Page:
In The Finally Screenings, Alden Ford is watching comedy classics that, because he grew up in a cave in Alaska, he’s never seen before. These are his takes on movies everyone else has seen before.
Spoiler alert: there isn’t a lot of meat on the ol’ comedy bone in Beetlejuice. It is clearly to be filed under “comedy,” it stars a few comedians and a few non-comedians with good chops, and has a great premise for comedy. But – and I say this without judgement – it’s not funny, per se. It’s more a comedy by Shakespeare’s definition – happy ending, no real stakes, harmless villain. Defined as much by it’s lack of tragedy as its presence of yuks. But I have a sworn duty to uphold: watch and review. So does Beetlejuice hold up? Totally. It just isn’t very funny. And I’m not sure if it was ever meant to be.
But there is a lot to dissect here. I’ve noticed a lot of patterns in the last couple months – where trends and influences come from, how they evolve, and the shapes the careers of actors and directors can take over time. Tim Burton’s no exception.
I generally think of Tim Burton as a director known for being dark and quirky, but as I watch more of his work, I realize that isn’t really an objective assessment. Burton is the kind of director who really pushed the envelope during the peak of his career with Beetlejuice, A Nightmare Before Christmas, and Edward Scissorhands, but his tone and style has remained so consistent that his movies seem to be getting gradually less edgy because he’s standing still. By today’s standards Beetlejuice is pretty benign – all the darkness is painted in broad strokes and the quirkiness in bright colors. It’s a level of weird that required such heavy-handedness in 1988, but like a lot of strange movies, its expiration date has passed. This isn’t to say Beetlejuice isn’t effective, but it’s interesting to see what a young, hip director could and couldn’t get away with in a commercially viable film at that time. And the sad part is that what made Burton’s films exciting in in 1988 – melodramatic, zany characters in harmless, Gorey-esque settings – is what makes them a little precious and cloying now. What made Burton famous hasn’t faded, but rather has – just as tragically – remained stagnant.
I’m not referring to comedy when I write that, but it’s a powerful problem which also affects the funny business, as it does all art: the inevitable dilemma between keeping one’s original artistic vision and changing it to stay in the same relative place over time.
But perhaps that’s the subject of a different column. The point is that Beetlejuice plays like a time capsule, its renown as a dark comedy feeling like a dated misnomer now.
That’s not to say it isn’t immensely enjoyable now. I’d just be more tempted to call it quirky family fare than “the perfect balance of bizarreness, comedy and horror,” as The Washington Post’s Desson Howe described it.
The premise for Beetlejuice is a classic example of the 1980s “concept comedy;” there just aren’t enough movies made today that have such fat, juicy premises. Seeing a Poltergeist-style haunted house flick from both sides of the grave is a killer idea, and in 2010, where the predominant comedy plot is “best friends do a thing,” it’s like finding a ripe peach in a pile of tennis balls (or like finding a tennis ball in a crate of peaches, depending on whether you’re into food or sports).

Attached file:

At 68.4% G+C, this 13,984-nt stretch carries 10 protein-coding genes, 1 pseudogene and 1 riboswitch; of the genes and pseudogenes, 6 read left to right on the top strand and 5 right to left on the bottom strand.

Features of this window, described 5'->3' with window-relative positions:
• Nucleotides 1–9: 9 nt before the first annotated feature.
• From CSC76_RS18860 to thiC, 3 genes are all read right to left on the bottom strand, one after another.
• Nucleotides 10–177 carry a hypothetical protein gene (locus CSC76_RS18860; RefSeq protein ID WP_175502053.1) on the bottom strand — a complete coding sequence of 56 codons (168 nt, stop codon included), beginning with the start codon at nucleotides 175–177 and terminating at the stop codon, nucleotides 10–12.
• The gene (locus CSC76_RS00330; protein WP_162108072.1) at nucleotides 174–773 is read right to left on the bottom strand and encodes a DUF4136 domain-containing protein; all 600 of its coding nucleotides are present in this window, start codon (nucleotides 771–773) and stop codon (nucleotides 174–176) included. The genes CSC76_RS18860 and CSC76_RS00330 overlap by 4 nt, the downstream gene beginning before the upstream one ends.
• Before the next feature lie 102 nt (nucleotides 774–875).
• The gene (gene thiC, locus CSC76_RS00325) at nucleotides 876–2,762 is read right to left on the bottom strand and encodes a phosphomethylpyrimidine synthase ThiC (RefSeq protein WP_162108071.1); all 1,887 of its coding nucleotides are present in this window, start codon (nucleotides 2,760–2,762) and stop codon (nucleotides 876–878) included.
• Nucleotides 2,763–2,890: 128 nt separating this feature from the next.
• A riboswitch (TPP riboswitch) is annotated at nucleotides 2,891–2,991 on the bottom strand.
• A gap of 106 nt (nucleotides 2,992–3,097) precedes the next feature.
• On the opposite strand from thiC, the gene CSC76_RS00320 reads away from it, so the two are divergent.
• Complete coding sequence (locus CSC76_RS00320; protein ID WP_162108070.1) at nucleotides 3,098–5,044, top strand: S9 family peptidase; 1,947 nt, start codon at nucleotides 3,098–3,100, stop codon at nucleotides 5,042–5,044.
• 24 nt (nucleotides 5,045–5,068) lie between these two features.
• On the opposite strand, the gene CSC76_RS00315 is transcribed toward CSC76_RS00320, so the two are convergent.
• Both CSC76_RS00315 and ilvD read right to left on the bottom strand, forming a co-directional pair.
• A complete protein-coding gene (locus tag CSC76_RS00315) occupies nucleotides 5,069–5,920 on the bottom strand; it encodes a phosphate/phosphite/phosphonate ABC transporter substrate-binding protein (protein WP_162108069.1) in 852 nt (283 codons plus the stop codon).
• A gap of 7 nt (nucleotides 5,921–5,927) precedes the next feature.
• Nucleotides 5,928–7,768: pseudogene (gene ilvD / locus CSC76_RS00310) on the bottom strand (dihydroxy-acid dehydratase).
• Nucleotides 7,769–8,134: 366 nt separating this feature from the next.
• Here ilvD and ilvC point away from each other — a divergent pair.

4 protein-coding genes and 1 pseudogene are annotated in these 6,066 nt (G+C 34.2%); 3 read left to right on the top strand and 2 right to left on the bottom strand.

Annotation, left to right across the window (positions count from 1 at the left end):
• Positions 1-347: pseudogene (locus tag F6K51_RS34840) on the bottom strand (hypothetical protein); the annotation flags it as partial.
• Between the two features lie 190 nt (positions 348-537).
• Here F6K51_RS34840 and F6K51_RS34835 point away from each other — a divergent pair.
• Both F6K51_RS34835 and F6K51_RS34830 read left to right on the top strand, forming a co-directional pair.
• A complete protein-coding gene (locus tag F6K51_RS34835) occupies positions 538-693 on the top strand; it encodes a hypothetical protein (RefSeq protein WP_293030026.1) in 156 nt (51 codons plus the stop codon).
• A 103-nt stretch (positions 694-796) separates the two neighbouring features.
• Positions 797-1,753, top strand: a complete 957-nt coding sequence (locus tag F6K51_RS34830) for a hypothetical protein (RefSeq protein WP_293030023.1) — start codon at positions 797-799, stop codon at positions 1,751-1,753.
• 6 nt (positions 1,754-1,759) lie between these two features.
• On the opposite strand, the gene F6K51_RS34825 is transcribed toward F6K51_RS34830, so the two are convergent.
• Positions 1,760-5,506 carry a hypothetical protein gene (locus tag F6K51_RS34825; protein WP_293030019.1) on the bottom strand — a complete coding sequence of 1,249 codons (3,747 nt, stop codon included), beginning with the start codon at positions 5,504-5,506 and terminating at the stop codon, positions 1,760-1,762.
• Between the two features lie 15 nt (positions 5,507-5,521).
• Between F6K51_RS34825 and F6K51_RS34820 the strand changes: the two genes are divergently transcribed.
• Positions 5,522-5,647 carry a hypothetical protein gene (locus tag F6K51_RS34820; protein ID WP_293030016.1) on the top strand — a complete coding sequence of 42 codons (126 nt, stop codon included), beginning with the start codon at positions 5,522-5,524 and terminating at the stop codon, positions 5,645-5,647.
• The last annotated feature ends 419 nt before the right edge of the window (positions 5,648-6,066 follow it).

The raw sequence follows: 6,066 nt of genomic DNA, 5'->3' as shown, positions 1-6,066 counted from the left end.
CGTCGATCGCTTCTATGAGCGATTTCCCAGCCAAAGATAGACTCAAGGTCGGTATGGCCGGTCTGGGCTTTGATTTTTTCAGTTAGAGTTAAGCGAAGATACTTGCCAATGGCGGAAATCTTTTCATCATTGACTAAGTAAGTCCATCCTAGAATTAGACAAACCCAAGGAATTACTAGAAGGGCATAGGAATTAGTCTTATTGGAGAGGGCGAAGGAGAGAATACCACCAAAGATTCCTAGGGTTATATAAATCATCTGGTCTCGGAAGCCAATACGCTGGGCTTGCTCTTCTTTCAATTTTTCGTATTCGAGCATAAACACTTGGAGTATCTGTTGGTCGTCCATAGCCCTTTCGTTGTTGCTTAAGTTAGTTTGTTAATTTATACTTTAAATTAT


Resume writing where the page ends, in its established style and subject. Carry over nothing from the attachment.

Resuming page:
I’ve long been under the impression that Johnny Depp and Helena Bonham Carter influenced Burton somehow, that Burton made films for a while until he found ingredients that worked, then stuck with them. But after seeing Beetlejuice, I think I’m wrong. The frizzy-haired, sallow, innocent goth of Helena Bonham Carter was in Burton’s mind long before he first cast her, split into two parts in this film and played by Geena Davis and Winona Rider. They each look like half of Carter. It’s actually sort of romantic; of course Burton and Carter make a good couple - she’s been his fantasy girl since before they met. And if this movie was made today, Johnny Depp would be a no-brainer for the titular role.
It’s a great role for Keaton, though, a really talented guy in comedy and otherwise. I’m sure I’m not the first to notice this, but what I couldn’t shake about the character of Betelgeuse is how similar he is to Heath Ledger’s Joker. The mannerisms, the cadence, the hair – it’s honestly so close it’s hilarious. Before filming The Dark Knight, Heath Ledger reportedly spent a month living alone in an apartment working on the character and writing in a journal as the Joker. I don’t buy it. I think he was just watching Beetlejuice over and over.
Betelgeuse is a weird character, though, and like Rodney Dangerfield in Caddyshack, sticks out more often in the wrong way than the right. What is meant as an irreverent, zany dose of comic relief feels like a character from a different draft – a better draft, maybe – Keaton’s the only guy given the chance to improvise or say anything that still plays as dark or edgy, and with Jeffrey Jones and Catherine O’Hara in the cast, that seems like a wasted opportunity.
Because the rest of the film falls into the trap of many of the best and most promising ‘80s comedies with great concepts: the formula. It’s like people were worried about taking more than one liberty at a time. The weirder the concept, the more predictable the resolution. Now we have the opposite problem – comedies aren’t afraid to be surprising with their arcs or characters, but their premises are generally bland.
I don’t blame Burton, of course. It’s obvious that this is an ambitious film from a talented director, and he probably took more liberties than most people expected at the time. Beetlejuice was and still is a great movie. But it raises an interesting question: they had the actors on set playing ghosts, eating bugs, hanging out with dismembered corpses and traversing the halls of the afterlife. What were they afraid of?